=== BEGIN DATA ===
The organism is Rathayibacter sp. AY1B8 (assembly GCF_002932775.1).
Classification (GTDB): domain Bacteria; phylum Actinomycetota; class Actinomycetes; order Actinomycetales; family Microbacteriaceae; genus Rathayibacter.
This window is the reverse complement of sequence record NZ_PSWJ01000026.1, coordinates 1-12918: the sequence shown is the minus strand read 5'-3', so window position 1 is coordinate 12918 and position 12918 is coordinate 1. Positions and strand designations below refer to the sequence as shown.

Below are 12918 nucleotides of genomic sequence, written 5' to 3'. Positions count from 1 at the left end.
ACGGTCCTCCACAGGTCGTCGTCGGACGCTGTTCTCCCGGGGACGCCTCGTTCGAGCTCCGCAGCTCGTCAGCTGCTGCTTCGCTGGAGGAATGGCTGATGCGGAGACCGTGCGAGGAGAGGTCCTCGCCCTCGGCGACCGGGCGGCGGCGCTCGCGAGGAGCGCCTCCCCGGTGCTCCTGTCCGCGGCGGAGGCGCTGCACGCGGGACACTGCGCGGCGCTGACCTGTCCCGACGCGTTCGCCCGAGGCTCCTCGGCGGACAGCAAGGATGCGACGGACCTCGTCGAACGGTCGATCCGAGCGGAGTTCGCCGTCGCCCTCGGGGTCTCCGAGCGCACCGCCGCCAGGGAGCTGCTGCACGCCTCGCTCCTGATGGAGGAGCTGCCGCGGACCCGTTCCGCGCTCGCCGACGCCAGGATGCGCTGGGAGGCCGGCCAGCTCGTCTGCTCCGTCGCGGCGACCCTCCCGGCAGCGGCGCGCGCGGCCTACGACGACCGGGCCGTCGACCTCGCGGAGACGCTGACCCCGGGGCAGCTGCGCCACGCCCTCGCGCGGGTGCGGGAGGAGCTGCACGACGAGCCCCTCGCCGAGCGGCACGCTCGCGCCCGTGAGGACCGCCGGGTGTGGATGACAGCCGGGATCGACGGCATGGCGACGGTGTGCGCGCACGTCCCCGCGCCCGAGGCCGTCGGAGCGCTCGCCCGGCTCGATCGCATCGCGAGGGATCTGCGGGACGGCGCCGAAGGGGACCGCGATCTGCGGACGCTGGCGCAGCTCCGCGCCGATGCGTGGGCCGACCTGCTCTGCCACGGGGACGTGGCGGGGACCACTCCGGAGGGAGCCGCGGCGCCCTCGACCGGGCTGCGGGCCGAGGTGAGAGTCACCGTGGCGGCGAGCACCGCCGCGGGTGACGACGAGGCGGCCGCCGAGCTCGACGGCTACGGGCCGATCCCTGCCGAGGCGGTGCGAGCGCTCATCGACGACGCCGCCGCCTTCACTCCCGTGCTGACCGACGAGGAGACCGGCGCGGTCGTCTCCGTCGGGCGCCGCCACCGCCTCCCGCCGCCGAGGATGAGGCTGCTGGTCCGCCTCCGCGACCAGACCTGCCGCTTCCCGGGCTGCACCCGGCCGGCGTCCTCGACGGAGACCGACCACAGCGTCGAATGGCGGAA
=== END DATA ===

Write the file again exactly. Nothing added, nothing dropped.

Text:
The organism is Rathayibacter sp. AY1B8 (assembly GCF_002932775.1).
Classification (GTDB): domain Bacteria; phylum Actinomycetota; class Actinomycetes; order Actinomycetales; family Microbacteriaceae; genus Rathayibacter.
This window is the reverse complement of sequence record NZ_PSWJ01000026.1, coordinates 1-12918: the sequence shown is the minus strand read 5'-3', so window position 1 is coordinate 12918 and position 12918 is coordinate 1. Positions and strand designations below refer to the sequence as shown.

Below are 12918 nucleotides of genomic sequence, written 5' to 3'. Positions count from 1 at the left end.
ACGGTCCTCCACAGGTCGTCGTCGGACGCTGTTCTCCCGGGGACGCCTCGTTCGAGCTCCGCAGCTCGTCAGCTGCTGCTTCGCTGGAGGAATGGCTGATGCGGAGACCGTGCGAGGAGAGGTCCTCGCCCTCGGCGACCGGGCGGCGGCGCTCGCGAGGAGCGCCTCCCCGGTGCTCCTGTCCGCGGCGGAGGCGCTGCACGCGGGACACTGCGCGGCGCTGACCTGTCCCGACGCGTTCGCCCGAGGCTCCTCGGCGGACAGCAAGGATGCGACGGACCTCGTCGAACGGTCGATCCGAGCGGAGTTCGCCGTCGCCCTCGGGGTCTCCGAGCGCACCGCCGCCAGGGAGCTGCTGCACGCCTCGCTCCTGATGGAGGAGCTGCCGCGGACCCGTTCCGCGCTCGCCGACGCCAGGATGCGCTGGGAGGCCGGCCAGCTCGTCTGCTCCGTCGCGGCGACCCTCCCGGCAGCGGCGCGCGCGGCCTACGACGACCGGGCCGTCGACCTCGCGGAGACGCTGACCCCGGGGCAGCTGCGCCACGCCCTCGCGCGGGTGCGGGAGGAGCTGCACGACGAGCCCCTCGCCGAGCGGCACGCTCGCGCCCGTGAGGACCGCCGGGTGTGGATGACAGCCGGGATCGACGGCATGGCGACGGTGTGCGCGCACGTCCCCGCGCCCGAGGCCGTCGGAGCGCTCGCCCGGCTCGATCGCATCGCGAGGGATCTGCGGGACGGCGCCGAAGGGGACCGCGATCTGCGGACGCTGGCGCAGCTCCGCGCCGATGCGTGGGCCGACCTGCTCTGCCACGGGGACGTGGCGGGGACCACTCCGGAGGGAGCCGCGGCGCCCTCGACCGGGCTGCGGGCCGAGGTGAGAGTCACCGTGGCGGCGAGCACCGCCGCGGGTGACGACGAGGCGGCCGCCGAGCTCGACGGCTACGGGCCGATCCCTGCCGAGGCGGTGCGAGCGCTCATCGACGACGCCGCCGCCTTCACTCCCGTGCTGACCGACGAGGAGACCGGCGCGGTCGTCTCCGTCGGGCGCCGCCACCGCCTCCCGCCGCCGAGGATGAGGCTGCTGGTCCGCCTCCGCGACCAGACCTGCCGCTTCCCGGGCTGCACCCGGCCGGCGTCCTCGACGGAGACCGACCACAGCGTCGAATGGCGGAA